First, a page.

I've owned Kinder Morgan Energy Partners (NYSE:KMP) for about four years. It's been one of the best investments I've ever made. I believed it was a good buy then, I know it's a better buy now.
Kinder operates in five business segments.
First, the Product Pipeline segment. This consists of about 8,400 miles of pipe that delivers gas, diesel, jet fuel, and natural gas fluids to various markets.
Second, we have the Natural Gas Pipeline segment. This includes 15,500 miles of pipeline and gathering lines. This segment also includes facilities to store, treat, process and sell the natural gas.
Third, is the CO2 pipeline segment. Through 2,000 miles of lines, CO2 is delivered to oil fields that use carbon dioxide to increase the production of oil. This segment also includes something for that latent wildcatter in all of us, eight West Texas oil fields and 450 miles of West Texas crude oil pipeline.
Next up is the Terminals segment. One hundred twenty-four liquid and bulk terminal facilities and 33 rail heads make up this slice of the Kinder pie. These facilities are located in Canada and the United States.
Last is the Kinder Morgan Canada segment. Here, we have crude and refined petroleum product flowing through 2,500 miles of pipeline from Alberta, Canada, to British Columbia, Washington state and the Rocky Mountains and Central regions of the U.S.
The Natural Gas Pipeline segment is going to be a strong source of future growth for Kinder. In May, 2012, Kinder Morgan Inc. (NYSE:KMI), which owns KMP's general partner, acquired El Paso Corp. for the tidy sum of $38 billion. With this purchase, KMP became the largest pipeline company in the U.S. The increased sales KMP will realize with this acquisition will translate into larger cash distributions to its shareholders. Kinder is also investing heavily in natural gas shale opportunities.
Kinder Morgan Energy Partners is making a knowledgeable and calculated investment in the future of natural gas in this country. Some would call it a bet, but I disagree. Natural gas burns clean and it burns hot. More and more vehicles are converting to natural gas. After combustion, this fossil fuel doesn't leave a brown ring around your shirt collar. The advantages of natural gas are manifold, but I just want to mention two more; it's here in the United States and it's abundant.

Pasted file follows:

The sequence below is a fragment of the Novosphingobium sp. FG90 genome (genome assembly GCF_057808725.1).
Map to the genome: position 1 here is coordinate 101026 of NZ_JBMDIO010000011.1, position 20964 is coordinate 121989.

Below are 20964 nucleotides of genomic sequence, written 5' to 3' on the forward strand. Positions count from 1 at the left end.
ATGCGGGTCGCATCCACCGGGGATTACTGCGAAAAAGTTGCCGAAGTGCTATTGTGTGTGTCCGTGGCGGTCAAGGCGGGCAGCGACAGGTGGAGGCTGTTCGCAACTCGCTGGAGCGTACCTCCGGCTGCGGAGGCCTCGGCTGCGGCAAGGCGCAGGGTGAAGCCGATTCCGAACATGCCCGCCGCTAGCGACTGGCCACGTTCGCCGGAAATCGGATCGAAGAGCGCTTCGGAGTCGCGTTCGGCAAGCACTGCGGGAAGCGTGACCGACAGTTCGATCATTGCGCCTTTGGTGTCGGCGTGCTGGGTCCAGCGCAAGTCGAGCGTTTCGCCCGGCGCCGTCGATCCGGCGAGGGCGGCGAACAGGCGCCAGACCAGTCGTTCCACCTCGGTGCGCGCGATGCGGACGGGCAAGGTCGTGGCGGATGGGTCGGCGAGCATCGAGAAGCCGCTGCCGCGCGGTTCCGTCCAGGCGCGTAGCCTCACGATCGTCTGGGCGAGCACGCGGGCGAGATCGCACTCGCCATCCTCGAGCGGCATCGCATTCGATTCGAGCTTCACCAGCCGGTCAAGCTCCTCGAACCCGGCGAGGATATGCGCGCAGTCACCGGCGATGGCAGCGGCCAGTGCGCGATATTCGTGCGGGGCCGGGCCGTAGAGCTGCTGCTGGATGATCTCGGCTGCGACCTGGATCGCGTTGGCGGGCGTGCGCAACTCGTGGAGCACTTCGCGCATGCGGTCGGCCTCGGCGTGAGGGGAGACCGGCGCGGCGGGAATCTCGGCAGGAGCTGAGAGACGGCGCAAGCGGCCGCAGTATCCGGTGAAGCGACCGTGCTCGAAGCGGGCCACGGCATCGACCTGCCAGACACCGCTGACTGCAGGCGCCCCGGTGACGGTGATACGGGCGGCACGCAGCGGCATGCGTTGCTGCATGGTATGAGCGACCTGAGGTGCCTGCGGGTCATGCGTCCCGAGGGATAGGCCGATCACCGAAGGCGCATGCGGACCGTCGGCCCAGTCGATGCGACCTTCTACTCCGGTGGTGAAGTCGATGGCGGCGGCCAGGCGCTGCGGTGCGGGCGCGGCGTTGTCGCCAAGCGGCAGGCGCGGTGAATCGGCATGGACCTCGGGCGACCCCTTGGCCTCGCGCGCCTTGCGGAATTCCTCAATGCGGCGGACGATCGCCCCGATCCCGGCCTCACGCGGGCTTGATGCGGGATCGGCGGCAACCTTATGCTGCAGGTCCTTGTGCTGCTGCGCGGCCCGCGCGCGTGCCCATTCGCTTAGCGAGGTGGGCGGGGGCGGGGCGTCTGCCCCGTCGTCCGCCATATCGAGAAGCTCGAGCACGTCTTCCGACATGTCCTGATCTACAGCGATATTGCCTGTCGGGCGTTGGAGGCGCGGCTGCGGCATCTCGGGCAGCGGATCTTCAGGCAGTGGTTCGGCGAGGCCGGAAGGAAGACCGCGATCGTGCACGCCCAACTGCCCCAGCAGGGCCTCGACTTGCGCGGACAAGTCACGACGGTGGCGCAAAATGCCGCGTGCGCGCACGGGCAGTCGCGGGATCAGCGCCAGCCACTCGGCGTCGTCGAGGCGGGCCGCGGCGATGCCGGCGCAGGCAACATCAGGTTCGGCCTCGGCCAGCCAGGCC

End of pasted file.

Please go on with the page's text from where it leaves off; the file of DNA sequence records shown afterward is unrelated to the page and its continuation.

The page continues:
KMP has made cash distributions since 1992. In the time I have owned the stock, the distribution amount has been increased 11 times.
At present, KMP has a yield of around 5.8%
$10,000 invested in KMP five years ago has grown to over $21,000.
An investment in KMP is not without worry. I'm sure you're aware that Kinder Morgan Energy Partners uses truckloads of leverage to make acquisitions. If interest rates head north, it would make it more difficult for KMP to purchase assets that are accretive to earnings.
An economic slowdown would certainly have a negative effect on the company.
The El Paso acquisition was a big bite. Trouble in the integration of El Paso's assets could lead to indigestion, or more appropriately, gas. (Sorry.)
I've also heard investors lament the fact that the computation of taxes where limited partnerships is concerned can get complicated.
To my way of thinking, when you own shares in Kinder Morgan Energy, you own a toll road. KMP is making money on every drop of product flowing through its lines. It passes a good bit of that money on to you. When you own a petroleum toll road, the vagaries of oil prices cease to be as much of a concern. Look at it this way. A man using a toll road and driving a 10-year old Toyota, pays the same as the fellow driving a BMW.
When KMP isn't moving product, it's storing it. Couldn't this be likened to you as an investor owning motels along the road?
And all that refining that KMP does when they're not moving or storing the product? That's a fine meal and a smoky scotch for the traveler. And yes, you own the restaurant.
Okay, the ball is in your court. Look things over and let me know what you think.
Disclosure: I am long KMP. I wrote this article myself, and it expresses my own opinions. I am not receiving compensation for it (other than from Seeking Alpha). I have no business relationship with any company whose stock is mentioned in this article.